AirAsia Flight QZ801 was flying between Indonesia and Singapore, when it vanished dropping off radar not to be seen for the past two-days. As speculation rages on, here are some of the facts we know so far about the missing plane.
As details of the events surrounding the mysterious disappearance keep coming to light, weather seems to be at the center of reasons that presumably could have brought AirAsia Flight QZ8501 down. Indonesian officials have deemed that the Airbus now sits at the bottom of the sea, as an oil leak in the Java Sea has been discovered.
One of the most disturbing pieces of information that has surfaced in connection with the missing airliner is that the pilot reportedly requested a change of altitude from 32,000 feet to 38,000 feet at approximately 6:12 a.m., local time, to avoid a powerful thunderstorm, but the request was denied by air traffic control. That was the last known communication from AirAsia Flight QZ8501.
According to Fox News meteorologist Maria Molina, some of the storms that occur near the Equator in that part of the world are the strongest we see on Earth, where trade winds in both hemispheres intersect, forcing moist, tropical air to rise.
Molina says these storms can be located at about 44,000 feet, though AirAsia Flight QZ8501 was flying at 32,000 feet, according to reports. Even thought this is a tropical climate, at that altitude it’s very cold, and ice could have affected the plane. The pilots may have encountered strong turbulence, lightning, and horizontal and vertical winds, which they were apparently trying to avoid.
Air traffic control did not receive a distress call from the plane, which makes it difficult to find the aircraft. The Airbus 320-200, carrying 162 people on board at the time of its disappearance, has a “flight by wire” computer system, which allows the crew to input data and the plane then sets a route, which could override the pilots.
Ken Christensen, former NASA pilot, compares the powerful storms in the Intertropical Convergence Zone (ITCZ) as the motions of a popcorn machine. The storm rises from earth and then it falls down, if the plane was caught in that system it could have been catastrophic.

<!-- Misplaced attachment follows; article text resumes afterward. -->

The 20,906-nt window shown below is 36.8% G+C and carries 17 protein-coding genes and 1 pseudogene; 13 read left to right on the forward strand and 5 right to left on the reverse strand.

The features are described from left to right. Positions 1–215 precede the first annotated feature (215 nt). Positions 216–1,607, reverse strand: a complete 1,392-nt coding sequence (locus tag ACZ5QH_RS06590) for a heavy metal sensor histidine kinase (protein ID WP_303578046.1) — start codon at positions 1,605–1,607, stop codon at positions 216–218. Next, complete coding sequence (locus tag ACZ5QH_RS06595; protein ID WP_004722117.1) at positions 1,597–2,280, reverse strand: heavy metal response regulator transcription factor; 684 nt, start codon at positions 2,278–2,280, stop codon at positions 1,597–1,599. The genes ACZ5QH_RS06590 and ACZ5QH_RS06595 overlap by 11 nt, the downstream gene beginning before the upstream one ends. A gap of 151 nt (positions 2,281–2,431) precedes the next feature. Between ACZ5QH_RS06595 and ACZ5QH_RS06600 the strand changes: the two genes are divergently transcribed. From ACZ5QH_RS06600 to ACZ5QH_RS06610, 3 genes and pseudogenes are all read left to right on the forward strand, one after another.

Weather is the cause of the majority of past air disasters, as with the crash of Air France 447 in 2009, which killed 228 passengers and crew. A similar aircraft to the missing AirAsia Flight QZ8501, the Air France plane encountered turbulence over the Atlantic Ocean while traveling from Brazil to Paris.
According to Tim Vasquez, a former U.S. Air Force meteorologist who followed the Air France crash closely, in that incident, airspeed indicators — known as pitot tubes — were covered with ice and delivered inaccurate airspeed data to the aircraft’s flight control system, which in turn confused the pilots.
Vasquez says that in the AirAsia Flight QZ8501 disappearance, top clouds extended past 50,000 feet, and he concludes that “based on the available data and a close correlation of thunderstorm activity at the last received location, it appears that weather was a factor, or was a compounding factor. The most likely hazard, if weather was a factor, appears to be icing. This is only an assessment of best available meteorological information, and is not a final determination on the cause of the incident.”
Stay tuned for all the latest news about the disappearance of AirAsia Flight QZ8501.
[Image via Diario Meridional/Twitter]